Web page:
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Connecting women and opportunity

Womanthology is a digital magazine and professional community powered by female energy and ingenuity.

Connecting women and opportunity

Womanthology is a digital magazine and professional community powered by female energy and ingenuity.

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Meet the schoolgirl tech leader teaching girls to program and make robots at home during lockdown – Avye Couloute, Founder of Girls into Coding

Avye Couloute

In 2018 aged just 10 years old, with the support of her mother, Hélène, Avye Couloute founded Girls Into Coding, a social enterprise that engages girls with coding and hands-on tech activities. Girls Into Coding was granted the status of Community Interest Company in early 2020 and Avye has entrusted Hélène as director and project manager to steward the Girls Into Coding (GIC) mission. Avye started coding and attending workshops when she was just 7 years old and now leads coding workshops at GIC and other community events.

Avye Couloute
Avye Couloute

“If we want to ensure that women of colour are properly represented in STEM, it’s important to make women of colour working in STEM visible.”

Discovering coding

I went to a coding club when I was 7 and at the club, we learnt basic languages such as Scratch. From there, I started attending CoderDojo workshops where I got introduced to the Microbit and electronic components that could be controlled with it. They were really hands-on and exciting.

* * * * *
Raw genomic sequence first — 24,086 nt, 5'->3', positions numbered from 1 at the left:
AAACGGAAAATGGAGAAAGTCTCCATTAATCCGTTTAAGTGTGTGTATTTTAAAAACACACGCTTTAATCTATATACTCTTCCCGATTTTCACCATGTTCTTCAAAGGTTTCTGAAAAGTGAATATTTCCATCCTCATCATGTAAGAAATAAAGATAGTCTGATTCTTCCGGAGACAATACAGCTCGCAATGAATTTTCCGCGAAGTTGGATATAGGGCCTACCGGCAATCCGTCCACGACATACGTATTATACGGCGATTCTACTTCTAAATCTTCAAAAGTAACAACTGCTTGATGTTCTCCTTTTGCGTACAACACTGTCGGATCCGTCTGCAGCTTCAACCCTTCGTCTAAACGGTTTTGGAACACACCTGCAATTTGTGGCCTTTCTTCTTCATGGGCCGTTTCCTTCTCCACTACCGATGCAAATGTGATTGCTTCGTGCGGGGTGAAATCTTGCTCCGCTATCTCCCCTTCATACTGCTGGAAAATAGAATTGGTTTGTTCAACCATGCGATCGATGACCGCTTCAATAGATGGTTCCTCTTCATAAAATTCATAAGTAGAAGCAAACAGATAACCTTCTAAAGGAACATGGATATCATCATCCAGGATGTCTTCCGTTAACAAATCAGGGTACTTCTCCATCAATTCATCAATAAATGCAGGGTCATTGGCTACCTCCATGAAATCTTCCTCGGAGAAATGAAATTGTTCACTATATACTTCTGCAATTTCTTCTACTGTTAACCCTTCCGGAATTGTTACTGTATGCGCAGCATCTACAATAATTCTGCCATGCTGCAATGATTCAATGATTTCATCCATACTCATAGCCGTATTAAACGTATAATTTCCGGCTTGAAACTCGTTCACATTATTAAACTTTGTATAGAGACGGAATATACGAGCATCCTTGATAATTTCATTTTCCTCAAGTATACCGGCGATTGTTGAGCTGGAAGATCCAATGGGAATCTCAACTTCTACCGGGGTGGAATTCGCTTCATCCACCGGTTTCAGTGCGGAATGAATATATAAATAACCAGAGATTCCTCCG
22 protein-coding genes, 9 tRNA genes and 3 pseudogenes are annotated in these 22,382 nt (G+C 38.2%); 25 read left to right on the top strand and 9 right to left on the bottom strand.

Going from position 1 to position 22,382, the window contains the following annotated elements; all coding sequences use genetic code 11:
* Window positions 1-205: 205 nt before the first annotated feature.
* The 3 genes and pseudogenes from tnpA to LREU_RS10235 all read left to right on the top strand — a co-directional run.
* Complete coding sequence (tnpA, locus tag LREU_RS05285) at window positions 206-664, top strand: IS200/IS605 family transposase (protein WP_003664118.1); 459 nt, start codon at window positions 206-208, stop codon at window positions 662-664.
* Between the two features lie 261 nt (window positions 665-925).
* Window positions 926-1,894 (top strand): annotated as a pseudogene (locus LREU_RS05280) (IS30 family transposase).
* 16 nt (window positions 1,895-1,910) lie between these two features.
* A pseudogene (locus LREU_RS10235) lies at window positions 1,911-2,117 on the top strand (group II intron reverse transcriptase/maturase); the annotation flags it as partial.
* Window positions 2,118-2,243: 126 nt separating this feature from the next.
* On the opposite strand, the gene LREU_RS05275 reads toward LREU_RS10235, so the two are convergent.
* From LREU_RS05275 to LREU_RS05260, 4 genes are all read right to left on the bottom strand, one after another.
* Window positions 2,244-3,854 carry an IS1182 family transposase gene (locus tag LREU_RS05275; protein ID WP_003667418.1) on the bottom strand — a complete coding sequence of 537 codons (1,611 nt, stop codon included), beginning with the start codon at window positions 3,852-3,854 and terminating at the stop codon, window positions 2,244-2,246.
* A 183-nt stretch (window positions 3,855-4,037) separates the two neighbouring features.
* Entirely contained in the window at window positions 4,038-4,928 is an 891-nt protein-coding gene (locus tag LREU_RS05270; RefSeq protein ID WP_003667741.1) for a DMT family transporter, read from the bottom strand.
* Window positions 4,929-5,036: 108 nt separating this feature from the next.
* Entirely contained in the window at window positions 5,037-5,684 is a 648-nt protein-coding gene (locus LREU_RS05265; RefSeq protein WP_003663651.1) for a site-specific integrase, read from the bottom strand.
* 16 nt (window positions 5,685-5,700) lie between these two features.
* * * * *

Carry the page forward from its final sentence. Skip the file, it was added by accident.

After attending quite a few CoderDojo workshops, I gradually started to run them alongside someone else and after a while was able to run them on my own.

Getting hands-on

I really enjoy making robots; it’s much more fun to visually see something physical happen as a result of your code rather than just focusing on the screen. It doesn’t always have to be robots; there are endless projects that involve programmable components. It’s just more fun for me and more hands-on.

Avye CoulouteI also like physical computing because you get to handle different components and use them to bring projects to life.

I’ve always loved making stuff; it gives me a chance to be creative and resourceful. The things that I make and projects that I have worked on have given me opportunities to experiment, invent, discover, share, network, collaborate, challenge myself and grow.

Conceptualising Girls into Coding: Tech is not just for boys!

Girls Into Coding was an idea that I had when I was 10. At this point, I had moved from attending workshops at Coderdojo to preparing and delivering them myself at the Kingston University Dojo and at other community events.

After repeatedly observing that most attendees at my workshops were boys, I wanted to help more girls to access these events and was determined to encourage more girls to give STEM a go. As a result, I decided to set up Girls Into Coding (GIC) – a series of events targeting girls and encouraging them to explore and enjoy STEM subjects and to encourage them to pursue further STEM activities, education, and careers.

Avye Couloute
Avye is able to run her own sessions

Girls and women are under-represented in STEM and our generation has a chance to change that. Girls Into Coding is my way of contributing to that change.

Working alongside my mum